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Algebra II—Semester B (2014-2015)

We put the "function" in "dysfunctional."

We've recently upgraded our Algebra II course in order to give you everything you could ever want from, uh, an Algebra II course. You can still use this version, but we recommend hopping over to the new one here.

You won't be sorry.

And if you are, then we are, too.

Course Breakdown

Unit 6. Interpreting Functions

In this unit, we'll talk about how to identify a function type, how to set rules to make a function make sense in a real-world situation, and even how to compare multiple functions at once. (It's like comparing apples and oranges—except that it can actually be done.) By the time you're through with this unit, you'll be able to interpret and model with just about any function you come across.

Unit 7. Building Functions

In this unit, we'll take a look at some particular types of functions, and see what exactly they can do. Whether they're linear or quadratic, polynomial or rational, even or odd, they all have interesting properties, and alone and together, they can be used to model different processes and phenomena in the world. And, unlike Transformers, functions don't have to pretend to be a truck or an airplane or a school bus half the time.

Unit 8. Logarithmic, Exponential, and Trigonometric Functions and Conic Sections

We won't lie to you: we've packed a lot into this unit. We'll start off with logarithms and exponents and their rules. Soon after, we'll move onto the unit circle and trigonometric functions and finish up with conic sections. It might feel like we're on a sine-shaped roller coaster for a while, but at least we aren't going around in circles—or ellipses.

Unit 9. Statistics

In this unit, we'll run the statistical gamut—from summary stats and the normal distribution to populations, samples, and simulations. We'll lay down the foundation for properly collecting real-world data and even get our hands dirty summarizing it. By the end of it all, your head will be fit to burst with all kinds of statistical knowledge.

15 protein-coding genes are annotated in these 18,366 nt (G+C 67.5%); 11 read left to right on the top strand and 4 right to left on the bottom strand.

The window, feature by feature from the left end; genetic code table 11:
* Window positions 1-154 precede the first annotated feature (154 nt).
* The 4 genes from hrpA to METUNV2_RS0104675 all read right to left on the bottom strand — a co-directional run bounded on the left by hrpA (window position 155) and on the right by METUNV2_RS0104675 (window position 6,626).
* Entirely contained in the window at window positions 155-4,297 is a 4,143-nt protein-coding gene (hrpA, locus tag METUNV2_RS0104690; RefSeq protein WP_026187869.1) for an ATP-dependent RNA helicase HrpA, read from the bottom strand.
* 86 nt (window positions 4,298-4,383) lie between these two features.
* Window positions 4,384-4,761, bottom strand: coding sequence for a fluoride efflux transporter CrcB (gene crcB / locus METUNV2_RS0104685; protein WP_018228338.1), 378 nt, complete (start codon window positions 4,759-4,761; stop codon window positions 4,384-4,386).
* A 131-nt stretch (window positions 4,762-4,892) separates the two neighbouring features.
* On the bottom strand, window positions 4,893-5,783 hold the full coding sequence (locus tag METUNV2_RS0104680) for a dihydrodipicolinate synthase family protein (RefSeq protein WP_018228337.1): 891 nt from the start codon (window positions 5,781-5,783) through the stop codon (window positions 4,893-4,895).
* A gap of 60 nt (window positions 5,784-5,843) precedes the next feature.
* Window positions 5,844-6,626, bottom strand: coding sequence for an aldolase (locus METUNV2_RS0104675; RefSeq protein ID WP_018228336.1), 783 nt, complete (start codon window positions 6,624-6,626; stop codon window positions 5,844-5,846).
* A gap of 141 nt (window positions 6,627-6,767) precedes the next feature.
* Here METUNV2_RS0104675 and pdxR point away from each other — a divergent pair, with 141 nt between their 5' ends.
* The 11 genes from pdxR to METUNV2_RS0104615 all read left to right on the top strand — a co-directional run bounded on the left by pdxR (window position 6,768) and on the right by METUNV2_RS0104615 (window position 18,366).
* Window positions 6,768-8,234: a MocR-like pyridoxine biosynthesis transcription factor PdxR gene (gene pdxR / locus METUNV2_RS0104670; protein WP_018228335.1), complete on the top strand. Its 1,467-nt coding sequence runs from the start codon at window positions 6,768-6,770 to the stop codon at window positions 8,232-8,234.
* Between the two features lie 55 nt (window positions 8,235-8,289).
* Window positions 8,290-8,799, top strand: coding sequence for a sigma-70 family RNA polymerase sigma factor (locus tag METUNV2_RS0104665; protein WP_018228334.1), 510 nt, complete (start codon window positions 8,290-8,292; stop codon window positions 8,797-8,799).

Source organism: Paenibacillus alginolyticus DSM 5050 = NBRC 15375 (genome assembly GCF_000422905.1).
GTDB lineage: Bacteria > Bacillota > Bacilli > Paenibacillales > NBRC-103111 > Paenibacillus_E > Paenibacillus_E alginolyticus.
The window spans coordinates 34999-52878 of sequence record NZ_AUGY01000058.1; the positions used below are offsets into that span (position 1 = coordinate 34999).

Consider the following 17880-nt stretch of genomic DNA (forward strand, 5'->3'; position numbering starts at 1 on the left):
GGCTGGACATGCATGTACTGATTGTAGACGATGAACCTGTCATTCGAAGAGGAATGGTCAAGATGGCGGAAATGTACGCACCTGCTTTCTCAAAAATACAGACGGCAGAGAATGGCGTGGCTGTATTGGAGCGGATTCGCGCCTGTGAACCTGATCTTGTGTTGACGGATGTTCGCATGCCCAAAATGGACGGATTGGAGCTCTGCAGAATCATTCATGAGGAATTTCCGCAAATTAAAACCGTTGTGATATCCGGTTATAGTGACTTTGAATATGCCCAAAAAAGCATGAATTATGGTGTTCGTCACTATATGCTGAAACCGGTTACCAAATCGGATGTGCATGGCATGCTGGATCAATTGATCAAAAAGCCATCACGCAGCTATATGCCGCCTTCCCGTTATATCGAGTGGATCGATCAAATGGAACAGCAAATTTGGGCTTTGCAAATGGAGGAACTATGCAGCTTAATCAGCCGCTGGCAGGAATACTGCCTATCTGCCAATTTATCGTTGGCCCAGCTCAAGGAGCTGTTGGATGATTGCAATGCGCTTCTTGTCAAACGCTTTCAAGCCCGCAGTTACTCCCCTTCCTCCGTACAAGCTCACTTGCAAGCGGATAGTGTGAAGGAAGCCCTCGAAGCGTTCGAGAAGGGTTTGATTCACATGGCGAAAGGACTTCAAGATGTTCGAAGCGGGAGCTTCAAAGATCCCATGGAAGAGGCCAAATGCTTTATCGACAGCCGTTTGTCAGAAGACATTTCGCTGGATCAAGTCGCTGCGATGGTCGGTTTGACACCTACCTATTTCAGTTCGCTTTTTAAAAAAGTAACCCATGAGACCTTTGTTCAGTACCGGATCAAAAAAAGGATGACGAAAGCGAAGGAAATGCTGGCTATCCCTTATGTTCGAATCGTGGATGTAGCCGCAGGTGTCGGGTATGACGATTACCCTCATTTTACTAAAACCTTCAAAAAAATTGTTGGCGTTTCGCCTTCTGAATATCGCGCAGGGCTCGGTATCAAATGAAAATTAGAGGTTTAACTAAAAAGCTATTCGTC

Unit 10. Probability

This unit is all about taking what we know about a situation and making the best possible guesses and extrapolations about it that we can. Some will be wrong, but we're also betting that a good number of them will be right! And given that our universe is a giant floating bubble of randomness and chaos, we think being able to predict events through math is pretty neat.

Sample Lesson - Introduction

Lesson 4: Translating Between Logarithms in Any Base

We think it's an advertisement for an ancient plumbing service, but honestly, that Pacman in the upper right is really throwing us off.


We've seen how important it is for a lot of our rules that bases of two pieces match. But what if they don't? Do we have any recourse if our logarithms can't communicate? We sure do. It's a little tool that works a bit like a translator. We put in pieces of what we know, and it spits out our log's equivalent in a brand new base. It's even better than Google Translate! (But don't tell it we said so. In any language.)

Changing bases is really just a one step process. It's just like changing shoes. (And way less confusing than changing phone service providers.) It follows this basic pattern:

logb x =

In this scenario, the new base we were after was a. To get a real number out of this, we have to put it into a calculator, which is sort of a bummer. But when bases change, it's pretty unusual to end up with a whole number. Get your calculators warmed up and let's do a little translating. Vamanos! (Google Translate tells us this means, "Going all of us now!" Close enough.)